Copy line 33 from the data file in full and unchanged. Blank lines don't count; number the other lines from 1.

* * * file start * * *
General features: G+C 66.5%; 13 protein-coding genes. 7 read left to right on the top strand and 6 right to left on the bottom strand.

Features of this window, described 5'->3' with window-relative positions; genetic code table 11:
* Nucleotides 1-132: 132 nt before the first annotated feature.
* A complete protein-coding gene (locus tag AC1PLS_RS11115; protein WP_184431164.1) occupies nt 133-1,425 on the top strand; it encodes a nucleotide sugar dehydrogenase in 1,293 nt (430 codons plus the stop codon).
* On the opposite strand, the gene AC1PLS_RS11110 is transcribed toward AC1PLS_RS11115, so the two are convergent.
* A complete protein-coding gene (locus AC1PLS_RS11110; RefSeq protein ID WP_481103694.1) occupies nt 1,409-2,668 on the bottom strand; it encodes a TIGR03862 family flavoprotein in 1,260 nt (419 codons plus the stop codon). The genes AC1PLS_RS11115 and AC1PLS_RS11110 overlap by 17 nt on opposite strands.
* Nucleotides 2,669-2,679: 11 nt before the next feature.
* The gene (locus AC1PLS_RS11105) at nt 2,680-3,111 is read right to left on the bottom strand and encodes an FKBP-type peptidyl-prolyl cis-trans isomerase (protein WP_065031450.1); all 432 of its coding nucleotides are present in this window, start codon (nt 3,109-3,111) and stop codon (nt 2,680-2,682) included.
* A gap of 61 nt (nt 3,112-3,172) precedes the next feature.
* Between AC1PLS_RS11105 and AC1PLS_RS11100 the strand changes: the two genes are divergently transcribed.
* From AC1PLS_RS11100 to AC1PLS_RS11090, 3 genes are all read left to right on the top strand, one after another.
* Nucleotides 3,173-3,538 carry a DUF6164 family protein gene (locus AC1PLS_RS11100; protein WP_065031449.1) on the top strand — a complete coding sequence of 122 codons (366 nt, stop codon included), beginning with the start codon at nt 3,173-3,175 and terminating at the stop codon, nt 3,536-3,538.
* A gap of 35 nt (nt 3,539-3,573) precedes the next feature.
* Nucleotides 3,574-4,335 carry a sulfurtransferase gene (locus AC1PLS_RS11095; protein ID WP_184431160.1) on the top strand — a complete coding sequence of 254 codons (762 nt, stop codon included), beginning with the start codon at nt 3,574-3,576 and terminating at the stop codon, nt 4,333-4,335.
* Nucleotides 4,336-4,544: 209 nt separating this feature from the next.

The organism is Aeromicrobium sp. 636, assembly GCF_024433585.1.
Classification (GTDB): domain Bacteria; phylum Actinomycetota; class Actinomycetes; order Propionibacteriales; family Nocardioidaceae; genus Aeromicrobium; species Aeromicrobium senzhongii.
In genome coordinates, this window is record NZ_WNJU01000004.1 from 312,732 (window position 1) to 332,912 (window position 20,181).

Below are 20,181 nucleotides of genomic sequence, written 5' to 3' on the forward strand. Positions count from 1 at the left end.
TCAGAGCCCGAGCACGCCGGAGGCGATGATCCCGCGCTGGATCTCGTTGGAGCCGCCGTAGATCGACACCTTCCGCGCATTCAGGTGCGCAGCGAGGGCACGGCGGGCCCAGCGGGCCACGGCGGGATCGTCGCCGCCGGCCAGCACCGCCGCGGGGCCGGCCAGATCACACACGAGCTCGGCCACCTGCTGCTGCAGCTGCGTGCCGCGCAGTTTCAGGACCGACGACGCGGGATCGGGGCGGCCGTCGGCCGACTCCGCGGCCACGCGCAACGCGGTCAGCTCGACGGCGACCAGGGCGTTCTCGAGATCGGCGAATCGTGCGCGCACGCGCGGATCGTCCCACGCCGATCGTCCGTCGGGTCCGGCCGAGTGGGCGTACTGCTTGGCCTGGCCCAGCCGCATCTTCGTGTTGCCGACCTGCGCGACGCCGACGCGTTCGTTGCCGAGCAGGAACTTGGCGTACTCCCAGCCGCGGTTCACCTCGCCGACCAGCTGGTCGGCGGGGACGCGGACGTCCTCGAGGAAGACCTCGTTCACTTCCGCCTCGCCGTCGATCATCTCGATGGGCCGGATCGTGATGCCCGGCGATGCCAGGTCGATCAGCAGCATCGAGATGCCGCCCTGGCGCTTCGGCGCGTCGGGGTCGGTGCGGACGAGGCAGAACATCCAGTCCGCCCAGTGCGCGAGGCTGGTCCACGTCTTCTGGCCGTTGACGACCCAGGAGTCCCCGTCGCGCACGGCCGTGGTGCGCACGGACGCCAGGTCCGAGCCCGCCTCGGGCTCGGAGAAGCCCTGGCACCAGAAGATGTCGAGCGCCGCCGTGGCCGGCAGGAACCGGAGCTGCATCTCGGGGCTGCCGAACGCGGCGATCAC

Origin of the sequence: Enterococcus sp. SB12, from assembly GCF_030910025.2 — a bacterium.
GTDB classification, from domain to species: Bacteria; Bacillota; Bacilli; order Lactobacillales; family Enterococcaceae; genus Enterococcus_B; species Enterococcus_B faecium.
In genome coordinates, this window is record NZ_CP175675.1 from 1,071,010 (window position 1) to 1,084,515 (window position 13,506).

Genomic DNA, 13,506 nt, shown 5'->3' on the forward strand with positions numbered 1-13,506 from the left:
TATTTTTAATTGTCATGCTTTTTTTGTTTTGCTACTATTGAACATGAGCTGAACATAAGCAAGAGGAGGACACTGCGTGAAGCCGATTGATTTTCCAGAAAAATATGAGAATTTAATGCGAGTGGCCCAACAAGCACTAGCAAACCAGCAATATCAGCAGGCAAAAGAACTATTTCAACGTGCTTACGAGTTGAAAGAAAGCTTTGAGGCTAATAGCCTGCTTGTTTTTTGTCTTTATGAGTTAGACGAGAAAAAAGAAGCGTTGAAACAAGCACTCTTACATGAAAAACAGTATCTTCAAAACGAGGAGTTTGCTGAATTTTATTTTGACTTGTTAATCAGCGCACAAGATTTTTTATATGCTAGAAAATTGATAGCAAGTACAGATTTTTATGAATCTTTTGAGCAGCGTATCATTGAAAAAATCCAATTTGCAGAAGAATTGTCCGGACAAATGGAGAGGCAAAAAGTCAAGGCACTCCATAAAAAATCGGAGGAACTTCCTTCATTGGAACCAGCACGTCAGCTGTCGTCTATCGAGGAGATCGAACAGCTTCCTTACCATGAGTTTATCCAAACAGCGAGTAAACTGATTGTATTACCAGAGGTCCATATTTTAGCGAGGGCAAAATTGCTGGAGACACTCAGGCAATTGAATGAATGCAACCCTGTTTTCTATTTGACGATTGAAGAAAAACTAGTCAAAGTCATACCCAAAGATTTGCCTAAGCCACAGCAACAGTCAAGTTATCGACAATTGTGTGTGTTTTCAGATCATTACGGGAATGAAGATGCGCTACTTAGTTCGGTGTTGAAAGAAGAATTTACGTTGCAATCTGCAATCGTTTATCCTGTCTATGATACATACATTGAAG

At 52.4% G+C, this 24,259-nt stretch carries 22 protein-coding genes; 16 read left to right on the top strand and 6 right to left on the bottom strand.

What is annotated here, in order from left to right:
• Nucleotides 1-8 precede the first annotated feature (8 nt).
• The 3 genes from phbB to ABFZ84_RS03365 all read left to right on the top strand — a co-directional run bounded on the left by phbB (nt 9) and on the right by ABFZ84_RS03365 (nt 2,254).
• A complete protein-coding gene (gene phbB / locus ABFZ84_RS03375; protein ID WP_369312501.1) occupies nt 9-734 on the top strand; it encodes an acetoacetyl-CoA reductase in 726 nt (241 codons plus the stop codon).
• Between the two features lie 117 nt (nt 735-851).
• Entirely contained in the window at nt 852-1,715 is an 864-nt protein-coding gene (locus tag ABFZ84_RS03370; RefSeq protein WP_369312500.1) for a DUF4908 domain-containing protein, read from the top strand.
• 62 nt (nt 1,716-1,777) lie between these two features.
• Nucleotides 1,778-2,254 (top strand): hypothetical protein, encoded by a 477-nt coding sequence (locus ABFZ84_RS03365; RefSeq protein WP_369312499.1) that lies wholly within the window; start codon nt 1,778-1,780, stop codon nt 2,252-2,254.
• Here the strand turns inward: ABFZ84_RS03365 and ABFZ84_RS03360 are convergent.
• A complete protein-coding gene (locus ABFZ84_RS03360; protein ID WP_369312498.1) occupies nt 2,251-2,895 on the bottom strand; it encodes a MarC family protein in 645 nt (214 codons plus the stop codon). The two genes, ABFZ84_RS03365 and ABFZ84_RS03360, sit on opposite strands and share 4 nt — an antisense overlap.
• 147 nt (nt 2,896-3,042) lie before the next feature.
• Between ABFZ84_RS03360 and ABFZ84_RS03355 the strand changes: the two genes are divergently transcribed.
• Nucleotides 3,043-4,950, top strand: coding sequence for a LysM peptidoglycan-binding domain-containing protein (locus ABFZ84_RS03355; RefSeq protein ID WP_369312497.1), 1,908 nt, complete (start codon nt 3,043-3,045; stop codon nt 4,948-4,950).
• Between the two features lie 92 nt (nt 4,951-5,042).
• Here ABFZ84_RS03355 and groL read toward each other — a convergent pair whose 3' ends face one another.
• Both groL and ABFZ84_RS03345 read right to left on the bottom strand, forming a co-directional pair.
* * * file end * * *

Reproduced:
• 62 nt (nt 1,716-1,777) lie between these two features.